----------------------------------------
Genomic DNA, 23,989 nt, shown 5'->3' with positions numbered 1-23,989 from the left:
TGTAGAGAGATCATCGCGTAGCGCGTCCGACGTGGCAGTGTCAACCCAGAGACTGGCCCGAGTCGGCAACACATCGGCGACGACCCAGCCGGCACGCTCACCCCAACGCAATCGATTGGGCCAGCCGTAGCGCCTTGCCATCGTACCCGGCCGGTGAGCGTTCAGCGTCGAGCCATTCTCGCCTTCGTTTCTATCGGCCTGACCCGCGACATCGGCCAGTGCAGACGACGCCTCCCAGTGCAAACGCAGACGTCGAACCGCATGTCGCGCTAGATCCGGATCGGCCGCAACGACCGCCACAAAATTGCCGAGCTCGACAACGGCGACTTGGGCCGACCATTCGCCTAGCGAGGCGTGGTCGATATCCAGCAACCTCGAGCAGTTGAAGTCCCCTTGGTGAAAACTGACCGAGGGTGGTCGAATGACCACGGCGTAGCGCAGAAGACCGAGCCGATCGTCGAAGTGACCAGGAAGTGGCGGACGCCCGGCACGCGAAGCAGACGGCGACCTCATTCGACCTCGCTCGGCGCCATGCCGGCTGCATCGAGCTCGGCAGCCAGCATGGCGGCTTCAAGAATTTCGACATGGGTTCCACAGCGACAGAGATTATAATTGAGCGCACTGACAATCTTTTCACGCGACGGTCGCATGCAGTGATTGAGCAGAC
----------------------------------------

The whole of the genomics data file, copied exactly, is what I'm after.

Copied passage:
Genomic DNA, 23,989 nt, shown 5'->3' with positions numbered 1-23,989 from the left:
TGTAGAGAGATCATCGCGTAGCGCGTCCGACGTGGCAGTGTCAACCCAGAGACTGGCCCGAGTCGGCAACACATCGGCGACGACCCAGCCGGCACGCTCACCCCAACGCAATCGATTGGGCCAGCCGTAGCGCCTTGCCATCGTACCCGGCCGGTGAGCGTTCAGCGTCGAGCCATTCTCGCCTTCGTTTCTATCGGCCTGACCCGCGACATCGGCCAGTGCAGACGACGCCTCCCAGTGCAAACGCAGACGTCGAACCGCATGTCGCGCTAGATCCGGATCGGCCGCAACGACCGCCACAAAATTGCCGAGCTCGACAACGGCGACTTGGGCCGACCATTCGCCTAGCGAGGCGTGGTCGATATCCAGCAACCTCGAGCAGTTGAAGTCCCCTTGGTGAAAACTGACCGAGGGTGGTCGAATGACCACGGCGTAGCGCAGAAGACCGAGCCGATCGTCGAAGTGACCAGGAAGTGGCGGACGCCCGGCACGCGAAGCAGACGGCGACCTCATTCGACCTCGCTCGGCGCCATGCCGGCTGCATCGAGCTCGGCAGCCAGCATGGCGGCTTCAAGAATTTCGACATGGGTTCCACAGCGACAGAGATTATAATTGAGCGCACTGACAATCTTTTCACGCGACGGTCGCATGCAGTGATTGAGCAGAC